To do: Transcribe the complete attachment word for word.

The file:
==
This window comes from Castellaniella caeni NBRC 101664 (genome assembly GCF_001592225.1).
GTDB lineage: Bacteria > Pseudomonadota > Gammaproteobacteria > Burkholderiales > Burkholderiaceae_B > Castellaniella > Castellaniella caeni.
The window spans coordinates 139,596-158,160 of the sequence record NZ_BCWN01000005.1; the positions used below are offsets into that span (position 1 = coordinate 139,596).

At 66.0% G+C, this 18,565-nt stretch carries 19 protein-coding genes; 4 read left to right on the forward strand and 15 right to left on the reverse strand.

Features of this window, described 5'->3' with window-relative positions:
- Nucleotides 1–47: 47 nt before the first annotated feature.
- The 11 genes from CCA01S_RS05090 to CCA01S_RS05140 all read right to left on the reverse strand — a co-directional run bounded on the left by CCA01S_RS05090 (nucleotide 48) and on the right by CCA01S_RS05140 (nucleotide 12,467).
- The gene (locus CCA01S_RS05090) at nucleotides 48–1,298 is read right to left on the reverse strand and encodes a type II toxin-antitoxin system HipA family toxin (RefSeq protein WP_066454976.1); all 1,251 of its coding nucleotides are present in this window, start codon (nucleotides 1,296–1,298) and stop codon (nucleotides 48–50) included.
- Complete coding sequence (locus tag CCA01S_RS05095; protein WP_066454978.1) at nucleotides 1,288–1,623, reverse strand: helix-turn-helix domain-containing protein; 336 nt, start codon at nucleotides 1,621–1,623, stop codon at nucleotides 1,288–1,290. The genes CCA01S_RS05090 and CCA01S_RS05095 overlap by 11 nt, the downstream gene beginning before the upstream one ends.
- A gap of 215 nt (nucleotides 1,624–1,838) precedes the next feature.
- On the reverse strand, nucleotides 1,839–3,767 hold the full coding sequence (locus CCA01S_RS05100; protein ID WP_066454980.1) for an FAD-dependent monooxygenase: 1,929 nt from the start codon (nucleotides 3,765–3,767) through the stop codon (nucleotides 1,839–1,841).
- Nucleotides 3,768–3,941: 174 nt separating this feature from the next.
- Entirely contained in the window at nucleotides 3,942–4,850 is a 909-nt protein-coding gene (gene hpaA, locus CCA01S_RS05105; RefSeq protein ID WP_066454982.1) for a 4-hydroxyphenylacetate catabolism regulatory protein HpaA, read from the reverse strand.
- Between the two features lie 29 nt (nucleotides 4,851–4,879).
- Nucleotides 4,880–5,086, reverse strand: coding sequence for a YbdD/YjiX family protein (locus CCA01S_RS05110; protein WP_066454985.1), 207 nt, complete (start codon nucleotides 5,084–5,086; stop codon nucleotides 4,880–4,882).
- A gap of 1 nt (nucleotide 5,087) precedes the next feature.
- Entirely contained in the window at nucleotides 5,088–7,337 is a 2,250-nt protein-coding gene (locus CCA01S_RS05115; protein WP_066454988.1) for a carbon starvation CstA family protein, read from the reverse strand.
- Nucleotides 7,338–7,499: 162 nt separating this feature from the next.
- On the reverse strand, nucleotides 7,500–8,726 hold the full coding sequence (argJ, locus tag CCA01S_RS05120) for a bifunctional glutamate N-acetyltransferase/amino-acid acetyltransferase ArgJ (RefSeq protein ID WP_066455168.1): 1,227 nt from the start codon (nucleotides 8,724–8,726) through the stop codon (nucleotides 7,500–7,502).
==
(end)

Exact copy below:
This window comes from Castellaniella caeni NBRC 101664 (genome assembly GCF_001592225.1).
GTDB lineage: Bacteria > Pseudomonadota > Gammaproteobacteria > Burkholderiales > Burkholderiaceae_B > Castellaniella > Castellaniella caeni.
The window spans coordinates 139,596-158,160 of the sequence record NZ_BCWN01000005.1; the positions used below are offsets into that span (position 1 = coordinate 139,596).

At 66.0% G+C, this 18,565-nt stretch carries 19 protein-coding genes; 4 read left to right on the forward strand and 15 right to left on the reverse strand.

Features of this window, described 5'->3' with window-relative positions:
- Nucleotides 1–47: 47 nt before the first annotated feature.
- The 11 genes from CCA01S_RS05090 to CCA01S_RS05140 all read right to left on the reverse strand — a co-directional run bounded on the left by CCA01S_RS05090 (nucleotide 48) and on the right by CCA01S_RS05140 (nucleotide 12,467).
- The gene (locus CCA01S_RS05090) at nucleotides 48–1,298 is read right to left on the reverse strand and encodes a type II toxin-antitoxin system HipA family toxin (RefSeq protein WP_066454976.1); all 1,251 of its coding nucleotides are present in this window, start codon (nucleotides 1,296–1,298) and stop codon (nucleotides 48–50) included.
- Complete coding sequence (locus tag CCA01S_RS05095; protein WP_066454978.1) at nucleotides 1,288–1,623, reverse strand: helix-turn-helix domain-containing protein; 336 nt, start codon at nucleotides 1,621–1,623, stop codon at nucleotides 1,288–1,290. The genes CCA01S_RS05090 and CCA01S_RS05095 overlap by 11 nt, the downstream gene beginning before the upstream one ends.
- A gap of 215 nt (nucleotides 1,624–1,838) precedes the next feature.
- On the reverse strand, nucleotides 1,839–3,767 hold the full coding sequence (locus CCA01S_RS05100; protein ID WP_066454980.1) for an FAD-dependent monooxygenase: 1,929 nt from the start codon (nucleotides 3,765–3,767) through the stop codon (nucleotides 1,839–1,841).
- Nucleotides 3,768–3,941: 174 nt separating this feature from the next.
- Entirely contained in the window at nucleotides 3,942–4,850 is a 909-nt protein-coding gene (gene hpaA, locus CCA01S_RS05105; RefSeq protein ID WP_066454982.1) for a 4-hydroxyphenylacetate catabolism regulatory protein HpaA, read from the reverse strand.
- Between the two features lie 29 nt (nucleotides 4,851–4,879).
- Nucleotides 4,880–5,086, reverse strand: coding sequence for a YbdD/YjiX family protein (locus CCA01S_RS05110; protein WP_066454985.1), 207 nt, complete (start codon nucleotides 5,084–5,086; stop codon nucleotides 4,880–4,882).
- A gap of 1 nt (nucleotide 5,087) precedes the next feature.
- Entirely contained in the window at nucleotides 5,088–7,337 is a 2,250-nt protein-coding gene (locus CCA01S_RS05115; protein WP_066454988.1) for a carbon starvation CstA family protein, read from the reverse strand.
- Nucleotides 7,338–7,499: 162 nt separating this feature from the next.
- On the reverse strand, nucleotides 7,500–8,726 hold the full coding sequence (argJ, locus tag CCA01S_RS05120) for a bifunctional glutamate N-acetyltransferase/amino-acid acetyltransferase ArgJ (RefSeq protein ID WP_066455168.1): 1,227 nt from the start codon (nucleotides 8,724–8,726) through the stop codon (nucleotides 7,500–7,502).